The 5 rules for packing for a workout in Paris
Without looking like a tourist, s'il vous plaît.
The hardest part about visiting Paris isn’t nailing the accent or tracking down a deliciously affordable bottle of Bordeaux; rather, it’s figuring out what to bring with you to wear that won’t have you looking like a tourist (Clark Griswold-style). And if you’re planning on daily runs along the Seine or stopping by an infrared hot yoga class post-Pompidou, you’re posed with a real sartorial Sophie’s Choice: What the hell do you pack?
The stereotype about French dressing standards is true—at least, it was up until recently. “I would have never walked around Paris wearing sneakers and leggings in the streets before moving to New York,” says Cassandre Mugnier, whose digital agency sent her to Manhattan to open up an office stateside five years ago. When she returned home to open Reformation Pilates in 2017, she was surprised by what she saw. “Spending the whole weekend in your leggings is something people do now,” she says, admitting “I’m probably going to leave the studio wearing my leggings right now—I’m still debating if I should change or not!”
“The French are not ones to walk around in their Lululemon leggings.”
Of course, ensembles you’ll see are a far cry from the bright neons and in-your-face prints that line treadmills in the US. “Yeah, don’t do that,” says Jeremy Derrien, a Paris-based model and member of Paris Run Club. His friend (and PRC member) Maxime Papin, agrees: “You have to look good.”
But it’s not all bad news for your not-so-spacious suitcase: You can definitely get away with repeat wearings during your trip. “It’s not like French women have 20 pairs of leggings,” says Moraima Gaetmank, owner of A-list-beloved Pilates destination Studio Kinetique. “They buy one, and they use it. It’s like how I buy one good bag, but I don’t have 20 bags.”
Here are the five rules to follow when you’re packing for Paris—and plan to work out:
Rule #1: Keep it neutral
Florals, stripes, even mesh inserts: leave them all at home and opt for your simple, classic leggings. “If you’re too flashy, [Parisians] might look at you but they won’t say anything,” notes Gaetmank. Bored with just black? “The French are about blue, gray,” she adds. Even better, pack a pair from a French-approved brand. (Currently on heavy rotation in boutique studios across the city is anything from Outdoor Voices, Lululemon, or local label Satisfy, headed up by the guy behind April77 and the ridiculously Instagrammable café Ob-La-Di.)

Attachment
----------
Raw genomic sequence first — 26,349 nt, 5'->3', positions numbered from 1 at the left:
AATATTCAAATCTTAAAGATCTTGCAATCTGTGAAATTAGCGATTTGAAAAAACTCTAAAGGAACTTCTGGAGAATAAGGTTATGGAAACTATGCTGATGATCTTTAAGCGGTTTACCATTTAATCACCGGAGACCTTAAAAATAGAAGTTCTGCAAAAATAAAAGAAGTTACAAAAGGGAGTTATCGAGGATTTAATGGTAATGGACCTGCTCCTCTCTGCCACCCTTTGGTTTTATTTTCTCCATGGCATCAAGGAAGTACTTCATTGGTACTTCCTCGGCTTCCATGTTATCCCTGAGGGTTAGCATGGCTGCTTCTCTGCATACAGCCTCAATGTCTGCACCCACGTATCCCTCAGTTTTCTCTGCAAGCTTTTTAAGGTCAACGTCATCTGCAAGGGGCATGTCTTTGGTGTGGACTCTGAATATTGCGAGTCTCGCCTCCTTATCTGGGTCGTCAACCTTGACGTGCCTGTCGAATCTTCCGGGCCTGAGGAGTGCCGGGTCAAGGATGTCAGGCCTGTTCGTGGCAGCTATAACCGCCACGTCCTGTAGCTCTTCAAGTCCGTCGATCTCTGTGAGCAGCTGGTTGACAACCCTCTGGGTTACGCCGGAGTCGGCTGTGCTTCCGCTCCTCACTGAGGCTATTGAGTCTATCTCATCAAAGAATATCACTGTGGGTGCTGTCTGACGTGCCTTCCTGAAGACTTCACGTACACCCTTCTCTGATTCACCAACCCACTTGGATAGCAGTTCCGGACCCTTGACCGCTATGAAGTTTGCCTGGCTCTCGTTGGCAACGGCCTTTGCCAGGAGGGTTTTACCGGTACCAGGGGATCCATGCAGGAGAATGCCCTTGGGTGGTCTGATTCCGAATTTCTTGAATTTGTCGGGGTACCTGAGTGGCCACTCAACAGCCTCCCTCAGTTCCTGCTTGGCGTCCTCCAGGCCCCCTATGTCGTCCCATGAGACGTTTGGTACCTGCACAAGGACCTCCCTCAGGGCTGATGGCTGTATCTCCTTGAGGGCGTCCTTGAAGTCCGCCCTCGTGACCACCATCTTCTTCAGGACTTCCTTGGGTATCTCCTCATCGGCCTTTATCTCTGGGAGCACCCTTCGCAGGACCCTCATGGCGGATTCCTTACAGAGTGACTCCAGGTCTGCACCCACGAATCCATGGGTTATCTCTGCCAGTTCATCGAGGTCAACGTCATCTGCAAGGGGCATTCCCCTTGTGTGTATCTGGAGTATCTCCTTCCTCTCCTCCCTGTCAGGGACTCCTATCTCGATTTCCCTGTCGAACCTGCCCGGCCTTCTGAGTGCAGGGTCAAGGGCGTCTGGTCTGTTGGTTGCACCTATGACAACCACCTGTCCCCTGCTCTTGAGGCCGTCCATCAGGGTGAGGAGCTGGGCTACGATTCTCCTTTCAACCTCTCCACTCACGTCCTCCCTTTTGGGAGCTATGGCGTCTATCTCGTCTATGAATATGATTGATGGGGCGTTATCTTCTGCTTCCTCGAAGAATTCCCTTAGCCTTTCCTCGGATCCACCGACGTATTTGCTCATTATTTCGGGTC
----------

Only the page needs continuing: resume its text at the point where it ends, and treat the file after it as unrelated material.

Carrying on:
Rule #2: Toe the line
It’s not that wearing sneakers as you walk along the canal or ride the Metro will automatically brand you as a tourist—in fact, you’ll see locals rocking lace-ups across the city. But the big difference is they’re keeping both fashion and function in mind. So even at a boot camp you’re most likely to see a sea of black Nikes than a single brightly hued option. “If it’s a cool shoe? Okay, no problem—Asics, Adidas, Nike. You can wear it all day long and then run with it at night,” says Derrien. “But,” he adds with a laugh, “if it’s ugly, with a lot of colors? Just run with it.”
Rule #3: Think beyond the sweat-wicking
Good news if you’ve maxed out on space in your carry-on suitcase: At studios in Paris, you see a lot of people wearing items that aren’t traditionally thought of as activewear, meaning your pieces can work double duty during your trip. Think simple cashmere sweaters instead of high-tech sweatshirts (which was exactly what Mugnier was wearing the day she taught my Pilates class, paired with an arm full of understated gold bangles). This rule applies for when you leave the studio, too—get smart about your styling. For example, Sam Guelimi, owner of yoga studio Ici and wellness latte bar Glow on the Go, doesn’t mind wearing her leggings around town; she just pairs hers with over-the-knee leather boots and a perfectly tailored Acne coat.
Rule #4: Be a bag lady (or dude)
The busiest part of any boutique fitness studio in Paris is definitely going to be the locker room—because, yes, Parisians wear athleisure, but the average person is still only doing it when they’re actually working out. “The French are not ones to walk around in their Lululemon leggings,” says Gaetmank, whose clients include a slew of big-name magazine editors, designers, and photographers. “The fashion people come in and change.” Bring an oversized leather tote that can fit your sneakers and sweaty threads (and then all the souvenirs you need to somehow haul home on your flight back).
Rule #5: Don’t forget what lies beneath
It’s the easiest thing to forget about, but also the one thing that will definitely indicate to your workout classmates that you’re an out-of-towner: underwear. In the bustling locker rooms you’ll notice that everyone changing out of their A.P.C. trousers and Isabel Marant boots is wearing really, really nice lingerie. Think thongs you’d save for that one night a year when you want to feel like a dime. So when packing, skip the comfy cotton undies with the knowledge that a room full of women (or men) will probably be judging not your burpee form, but your bra or boxer form.